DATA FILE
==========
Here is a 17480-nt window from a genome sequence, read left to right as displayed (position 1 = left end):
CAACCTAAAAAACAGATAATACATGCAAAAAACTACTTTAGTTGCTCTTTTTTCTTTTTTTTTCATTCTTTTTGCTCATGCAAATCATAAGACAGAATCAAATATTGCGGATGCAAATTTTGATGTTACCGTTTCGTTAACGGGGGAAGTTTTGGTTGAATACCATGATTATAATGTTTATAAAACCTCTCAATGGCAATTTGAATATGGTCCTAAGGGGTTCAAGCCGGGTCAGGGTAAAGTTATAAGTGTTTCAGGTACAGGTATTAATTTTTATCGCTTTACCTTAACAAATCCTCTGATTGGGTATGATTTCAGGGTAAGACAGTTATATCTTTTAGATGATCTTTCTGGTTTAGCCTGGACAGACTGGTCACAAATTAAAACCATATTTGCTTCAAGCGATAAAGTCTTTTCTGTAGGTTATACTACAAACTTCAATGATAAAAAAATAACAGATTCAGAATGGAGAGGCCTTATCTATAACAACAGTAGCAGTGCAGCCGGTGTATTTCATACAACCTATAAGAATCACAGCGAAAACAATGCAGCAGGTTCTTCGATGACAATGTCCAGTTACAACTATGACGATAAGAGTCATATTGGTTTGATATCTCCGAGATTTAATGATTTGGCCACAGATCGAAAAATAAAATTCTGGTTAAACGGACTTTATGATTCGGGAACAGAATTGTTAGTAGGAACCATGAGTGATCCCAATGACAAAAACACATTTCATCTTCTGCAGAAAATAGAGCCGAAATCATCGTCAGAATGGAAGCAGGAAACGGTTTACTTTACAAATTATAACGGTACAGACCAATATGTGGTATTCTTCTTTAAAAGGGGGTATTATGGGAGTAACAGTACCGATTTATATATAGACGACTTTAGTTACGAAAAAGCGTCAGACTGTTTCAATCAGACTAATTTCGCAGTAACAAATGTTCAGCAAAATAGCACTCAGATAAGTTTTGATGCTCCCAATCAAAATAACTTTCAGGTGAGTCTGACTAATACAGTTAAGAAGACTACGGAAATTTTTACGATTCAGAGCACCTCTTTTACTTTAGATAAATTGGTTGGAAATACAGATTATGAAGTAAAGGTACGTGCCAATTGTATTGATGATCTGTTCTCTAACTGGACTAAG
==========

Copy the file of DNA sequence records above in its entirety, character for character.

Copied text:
Here is a 17480-nt window from a genome sequence, read left to right as displayed (position 1 = left end):
CAACCTAAAAAACAGATAATACATGCAAAAAACTACTTTAGTTGCTCTTTTTTCTTTTTTTTTCATTCTTTTTGCTCATGCAAATCATAAGACAGAATCAAATATTGCGGATGCAAATTTTGATGTTACCGTTTCGTTAACGGGGGAAGTTTTGGTTGAATACCATGATTATAATGTTTATAAAACCTCTCAATGGCAATTTGAATATGGTCCTAAGGGGTTCAAGCCGGGTCAGGGTAAAGTTATAAGTGTTTCAGGTACAGGTATTAATTTTTATCGCTTTACCTTAACAAATCCTCTGATTGGGTATGATTTCAGGGTAAGACAGTTATATCTTTTAGATGATCTTTCTGGTTTAGCCTGGACAGACTGGTCACAAATTAAAACCATATTTGCTTCAAGCGATAAAGTCTTTTCTGTAGGTTATACTACAAACTTCAATGATAAAAAAATAACAGATTCAGAATGGAGAGGCCTTATCTATAACAACAGTAGCAGTGCAGCCGGTGTATTTCATACAACCTATAAGAATCACAGCGAAAACAATGCAGCAGGTTCTTCGATGACAATGTCCAGTTACAACTATGACGATAAGAGTCATATTGGTTTGATATCTCCGAGATTTAATGATTTGGCCACAGATCGAAAAATAAAATTCTGGTTAAACGGACTTTATGATTCGGGAACAGAATTGTTAGTAGGAACCATGAGTGATCCCAATGACAAAAACACATTTCATCTTCTGCAGAAAATAGAGCCGAAATCATCGTCAGAATGGAAGCAGGAAACGGTTTACTTTACAAATTATAACGGTACAGACCAATATGTGGTATTCTTCTTTAAAAGGGGGTATTATGGGAGTAACAGTACCGATTTATATATAGACGACTTTAGTTACGAAAAAGCGTCAGACTGTTTCAATCAGACTAATTTCGCAGTAACAAATGTTCAGCAAAATAGCACTCAGATAAGTTTTGATGCTCCCAATCAAAATAACTTTCAGGTGAGTCTGACTAATACAGTTAAGAAGACTACGGAAATTTTTACGATTCAGAGCACCTCTTTTACTTTAGATAAATTGGTTGGAAATACAGATTATGAAGTAAAGGTACGTGCCAATTGTATTGATGATCTGTTCTCTAACTGGACTAAG